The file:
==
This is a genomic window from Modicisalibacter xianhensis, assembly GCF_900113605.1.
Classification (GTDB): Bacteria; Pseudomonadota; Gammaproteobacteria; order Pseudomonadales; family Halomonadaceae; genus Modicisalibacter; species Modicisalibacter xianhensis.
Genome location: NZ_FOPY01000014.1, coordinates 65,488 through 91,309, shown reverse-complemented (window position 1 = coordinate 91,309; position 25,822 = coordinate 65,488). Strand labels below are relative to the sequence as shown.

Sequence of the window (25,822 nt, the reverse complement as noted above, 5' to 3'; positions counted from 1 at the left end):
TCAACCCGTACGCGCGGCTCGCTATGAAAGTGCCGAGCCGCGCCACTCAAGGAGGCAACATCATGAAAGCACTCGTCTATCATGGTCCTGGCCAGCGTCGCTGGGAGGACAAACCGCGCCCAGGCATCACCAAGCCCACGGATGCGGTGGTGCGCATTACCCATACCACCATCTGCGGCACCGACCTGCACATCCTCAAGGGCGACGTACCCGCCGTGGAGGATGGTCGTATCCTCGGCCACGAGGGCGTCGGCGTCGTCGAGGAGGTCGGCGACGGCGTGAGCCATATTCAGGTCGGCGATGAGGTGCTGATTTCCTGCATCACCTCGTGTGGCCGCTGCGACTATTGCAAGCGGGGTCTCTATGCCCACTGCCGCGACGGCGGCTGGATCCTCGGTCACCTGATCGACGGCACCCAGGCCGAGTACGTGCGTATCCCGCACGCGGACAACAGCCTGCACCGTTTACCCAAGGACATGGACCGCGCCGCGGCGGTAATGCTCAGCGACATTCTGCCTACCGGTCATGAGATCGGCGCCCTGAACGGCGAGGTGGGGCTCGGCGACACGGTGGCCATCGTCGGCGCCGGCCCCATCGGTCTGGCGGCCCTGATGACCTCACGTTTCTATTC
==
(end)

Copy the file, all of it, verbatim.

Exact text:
This is a genomic window from Modicisalibacter xianhensis, assembly GCF_900113605.1.
Classification (GTDB): Bacteria; Pseudomonadota; Gammaproteobacteria; order Pseudomonadales; family Halomonadaceae; genus Modicisalibacter; species Modicisalibacter xianhensis.
Genome location: NZ_FOPY01000014.1, coordinates 65,488 through 91,309, shown reverse-complemented (window position 1 = coordinate 91,309; position 25,822 = coordinate 65,488). Strand labels below are relative to the sequence as shown.

Sequence of the window (25,822 nt, the reverse complement as noted above, 5' to 3'; positions counted from 1 at the left end):
TCAACCCGTACGCGCGGCTCGCTATGAAAGTGCCGAGCCGCGCCACTCAAGGAGGCAACATCATGAAAGCACTCGTCTATCATGGTCCTGGCCAGCGTCGCTGGGAGGACAAACCGCGCCCAGGCATCACCAAGCCCACGGATGCGGTGGTGCGCATTACCCATACCACCATCTGCGGCACCGACCTGCACATCCTCAAGGGCGACGTACCCGCCGTGGAGGATGGTCGTATCCTCGGCCACGAGGGCGTCGGCGTCGTCGAGGAGGTCGGCGACGGCGTGAGCCATATTCAGGTCGGCGATGAGGTGCTGATTTCCTGCATCACCTCGTGTGGCCGCTGCGACTATTGCAAGCGGGGTCTCTATGCCCACTGCCGCGACGGCGGCTGGATCCTCGGTCACCTGATCGACGGCACCCAGGCCGAGTACGTGCGTATCCCGCACGCGGACAACAGCCTGCACCGTTTACCCAAGGACATGGACCGCGCCGCGGCGGTAATGCTCAGCGACATTCTGCCTACCGGTCATGAGATCGGCGCCCTGAACGGCGAGGTGGGGCTCGGCGACACGGTGGCCATCGTCGGCGCCGGCCCCATCGGTCTGGCGGCCCTGATGACCTCACGTTTCTATTC